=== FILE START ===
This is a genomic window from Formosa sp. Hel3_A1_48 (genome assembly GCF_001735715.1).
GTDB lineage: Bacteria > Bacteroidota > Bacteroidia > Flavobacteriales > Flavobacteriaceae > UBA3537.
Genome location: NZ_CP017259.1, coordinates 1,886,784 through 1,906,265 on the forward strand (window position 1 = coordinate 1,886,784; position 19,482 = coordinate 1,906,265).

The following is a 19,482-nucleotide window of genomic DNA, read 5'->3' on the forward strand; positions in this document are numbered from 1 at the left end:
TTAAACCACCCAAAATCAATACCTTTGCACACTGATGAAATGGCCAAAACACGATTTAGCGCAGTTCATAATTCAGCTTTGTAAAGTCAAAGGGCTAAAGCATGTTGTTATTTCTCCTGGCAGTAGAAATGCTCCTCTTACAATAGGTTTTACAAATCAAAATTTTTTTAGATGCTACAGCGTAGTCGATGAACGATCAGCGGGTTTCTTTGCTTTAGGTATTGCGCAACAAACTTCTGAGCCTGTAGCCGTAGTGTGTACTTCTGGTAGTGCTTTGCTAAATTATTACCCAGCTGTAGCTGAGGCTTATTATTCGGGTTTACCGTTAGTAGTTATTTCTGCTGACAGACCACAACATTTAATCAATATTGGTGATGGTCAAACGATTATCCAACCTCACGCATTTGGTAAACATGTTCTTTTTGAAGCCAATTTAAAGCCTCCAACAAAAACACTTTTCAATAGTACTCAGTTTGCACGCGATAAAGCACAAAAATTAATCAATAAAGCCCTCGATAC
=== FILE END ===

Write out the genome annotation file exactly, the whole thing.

This is a genomic window from Formosa sp. Hel3_A1_48 (genome assembly GCF_001735715.1).
GTDB lineage: Bacteria > Bacteroidota > Bacteroidia > Flavobacteriales > Flavobacteriaceae > UBA3537.
Genome location: NZ_CP017259.1, coordinates 1,886,784 through 1,906,265 on the forward strand (window position 1 = coordinate 1,886,784; position 19,482 = coordinate 1,906,265).

The following is a 19,482-nucleotide window of genomic DNA, read 5'->3' on the forward strand; positions in this document are numbered from 1 at the left end:
TTAAACCACCCAAAATCAATACCTTTGCACACTGATGAAATGGCCAAAACACGATTTAGCGCAGTTCATAATTCAGCTTTGTAAAGTCAAAGGGCTAAAGCATGTTGTTATTTCTCCTGGCAGTAGAAATGCTCCTCTTACAATAGGTTTTACAAATCAAAATTTTTTTAGATGCTACAGCGTAGTCGATGAACGATCAGCGGGTTTCTTTGCTTTAGGTATTGCGCAACAAACTTCTGAGCCTGTAGCCGTAGTGTGTACTTCTGGTAGTGCTTTGCTAAATTATTACCCAGCTGTAGCTGAGGCTTATTATTCGGGTTTACCGTTAGTAGTTATTTCTGCTGACAGACCACAACATTTAATCAATATTGGTGATGGTCAAACGATTATCCAACCTCACGCATTTGGTAAACATGTTCTTTTTGAAGCCAATTTAAAGCCTCCAACAAAAACACTTTTCAATAGTACTCAGTTTGCACGCGATAAAGCACAAAAATTAATCAATAAAGCCCTCGATAC